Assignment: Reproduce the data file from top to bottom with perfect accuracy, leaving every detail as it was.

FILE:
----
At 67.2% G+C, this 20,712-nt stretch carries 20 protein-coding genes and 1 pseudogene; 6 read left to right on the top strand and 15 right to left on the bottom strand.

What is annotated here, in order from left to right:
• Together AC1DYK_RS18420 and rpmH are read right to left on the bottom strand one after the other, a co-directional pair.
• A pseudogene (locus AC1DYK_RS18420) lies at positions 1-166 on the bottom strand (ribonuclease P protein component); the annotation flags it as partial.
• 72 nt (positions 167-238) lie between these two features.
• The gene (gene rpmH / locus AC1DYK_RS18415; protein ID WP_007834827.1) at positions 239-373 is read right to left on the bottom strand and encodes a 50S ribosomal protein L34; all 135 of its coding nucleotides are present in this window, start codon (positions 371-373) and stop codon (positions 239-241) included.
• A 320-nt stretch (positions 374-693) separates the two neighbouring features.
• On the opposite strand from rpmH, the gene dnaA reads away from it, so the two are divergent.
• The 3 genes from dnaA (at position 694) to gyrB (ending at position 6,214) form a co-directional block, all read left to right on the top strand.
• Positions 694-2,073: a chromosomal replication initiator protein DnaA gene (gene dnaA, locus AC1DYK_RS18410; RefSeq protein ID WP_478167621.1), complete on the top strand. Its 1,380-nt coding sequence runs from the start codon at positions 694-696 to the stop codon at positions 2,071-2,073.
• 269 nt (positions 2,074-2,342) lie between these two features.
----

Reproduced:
At 67.2% G+C, this 20,712-nt stretch carries 20 protein-coding genes and 1 pseudogene; 6 read left to right on the top strand and 15 right to left on the bottom strand.

What is annotated here, in order from left to right:
• Together AC1DYK_RS18420 and rpmH are read right to left on the bottom strand one after the other, a co-directional pair.
• A pseudogene (locus AC1DYK_RS18420) lies at positions 1-166 on the bottom strand (ribonuclease P protein component); the annotation flags it as partial.
• 72 nt (positions 167-238) lie between these two features.
• The gene (gene rpmH / locus AC1DYK_RS18415; protein ID WP_007834827.1) at positions 239-373 is read right to left on the bottom strand and encodes a 50S ribosomal protein L34; all 135 of its coding nucleotides are present in this window, start codon (positions 371-373) and stop codon (positions 239-241) included.
• A 320-nt stretch (positions 374-693) separates the two neighbouring features.
• On the opposite strand from rpmH, the gene dnaA reads away from it, so the two are divergent.
• The 3 genes from dnaA (at position 694) to gyrB (ending at position 6,214) form a co-directional block, all read left to right on the top strand.
• Positions 694-2,073: a chromosomal replication initiator protein DnaA gene (gene dnaA, locus AC1DYK_RS18410; RefSeq protein ID WP_478167621.1), complete on the top strand. Its 1,380-nt coding sequence runs from the start codon at positions 694-696 to the stop codon at positions 2,071-2,073.
• 269 nt (positions 2,074-2,342) lie between these two features.